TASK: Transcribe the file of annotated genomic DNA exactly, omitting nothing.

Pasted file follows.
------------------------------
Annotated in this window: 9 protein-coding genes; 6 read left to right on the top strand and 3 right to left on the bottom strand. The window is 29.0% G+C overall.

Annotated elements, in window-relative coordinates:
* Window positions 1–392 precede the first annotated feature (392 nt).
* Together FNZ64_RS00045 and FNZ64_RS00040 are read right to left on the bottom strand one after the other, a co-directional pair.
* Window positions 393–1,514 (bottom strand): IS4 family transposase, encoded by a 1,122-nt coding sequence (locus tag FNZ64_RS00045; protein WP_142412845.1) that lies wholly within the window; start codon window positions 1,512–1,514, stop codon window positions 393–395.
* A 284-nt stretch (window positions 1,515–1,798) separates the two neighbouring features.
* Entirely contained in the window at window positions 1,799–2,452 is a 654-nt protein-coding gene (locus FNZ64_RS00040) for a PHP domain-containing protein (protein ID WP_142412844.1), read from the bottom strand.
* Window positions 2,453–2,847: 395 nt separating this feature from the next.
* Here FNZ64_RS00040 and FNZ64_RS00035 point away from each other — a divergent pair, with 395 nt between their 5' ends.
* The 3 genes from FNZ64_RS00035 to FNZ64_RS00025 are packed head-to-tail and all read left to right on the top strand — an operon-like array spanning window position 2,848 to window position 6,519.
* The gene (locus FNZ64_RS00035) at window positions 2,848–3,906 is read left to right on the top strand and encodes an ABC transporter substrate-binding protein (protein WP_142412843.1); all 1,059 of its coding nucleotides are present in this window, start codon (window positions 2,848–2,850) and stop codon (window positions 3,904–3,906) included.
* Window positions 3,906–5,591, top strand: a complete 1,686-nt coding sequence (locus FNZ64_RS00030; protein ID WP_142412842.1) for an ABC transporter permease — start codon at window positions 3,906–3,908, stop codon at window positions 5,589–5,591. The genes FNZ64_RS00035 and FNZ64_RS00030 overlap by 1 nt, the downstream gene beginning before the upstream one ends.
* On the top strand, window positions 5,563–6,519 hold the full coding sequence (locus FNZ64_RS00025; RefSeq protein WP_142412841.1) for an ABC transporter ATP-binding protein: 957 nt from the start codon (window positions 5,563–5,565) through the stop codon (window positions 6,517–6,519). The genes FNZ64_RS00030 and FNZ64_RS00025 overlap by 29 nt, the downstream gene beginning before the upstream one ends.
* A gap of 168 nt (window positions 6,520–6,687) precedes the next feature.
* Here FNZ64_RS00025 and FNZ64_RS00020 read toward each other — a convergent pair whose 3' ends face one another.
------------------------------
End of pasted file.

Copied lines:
Annotated in this window: 9 protein-coding genes; 6 read left to right on the top strand and 3 right to left on the bottom strand. The window is 29.0% G+C overall.

Annotated elements, in window-relative coordinates:
* Window positions 1–392 precede the first annotated feature (392 nt).
* Together FNZ64_RS00045 and FNZ64_RS00040 are read right to left on the bottom strand one after the other, a co-directional pair.
* Window positions 393–1,514 (bottom strand): IS4 family transposase, encoded by a 1,122-nt coding sequence (locus tag FNZ64_RS00045; protein WP_142412845.1) that lies wholly within the window; start codon window positions 1,512–1,514, stop codon window positions 393–395.
* A 284-nt stretch (window positions 1,515–1,798) separates the two neighbouring features.
* Entirely contained in the window at window positions 1,799–2,452 is a 654-nt protein-coding gene (locus FNZ64_RS00040) for a PHP domain-containing protein (protein ID WP_142412844.1), read from the bottom strand.
* Window positions 2,453–2,847: 395 nt separating this feature from the next.
* Here FNZ64_RS00040 and FNZ64_RS00035 point away from each other — a divergent pair, with 395 nt between their 5' ends.
* The 3 genes from FNZ64_RS00035 to FNZ64_RS00025 are packed head-to-tail and all read left to right on the top strand — an operon-like array spanning window position 2,848 to window position 6,519.
* The gene (locus FNZ64_RS00035) at window positions 2,848–3,906 is read left to right on the top strand and encodes an ABC transporter substrate-binding protein (protein WP_142412843.1); all 1,059 of its coding nucleotides are present in this window, start codon (window positions 2,848–2,850) and stop codon (window positions 3,904–3,906) included.
* Window positions 3,906–5,591, top strand: a complete 1,686-nt coding sequence (locus FNZ64_RS00030; protein ID WP_142412842.1) for an ABC transporter permease — start codon at window positions 3,906–3,908, stop codon at window positions 5,589–5,591. The genes FNZ64_RS00035 and FNZ64_RS00030 overlap by 1 nt, the downstream gene beginning before the upstream one ends.
* On the top strand, window positions 5,563–6,519 hold the full coding sequence (locus FNZ64_RS00025; RefSeq protein WP_142412841.1) for an ABC transporter ATP-binding protein: 957 nt from the start codon (window positions 5,563–5,565) through the stop codon (window positions 6,517–6,519). The genes FNZ64_RS00030 and FNZ64_RS00025 overlap by 29 nt, the downstream gene beginning before the upstream one ends.
* A gap of 168 nt (window positions 6,520–6,687) precedes the next feature.
* Here FNZ64_RS00025 and FNZ64_RS00020 read toward each other — a convergent pair whose 3' ends face one another.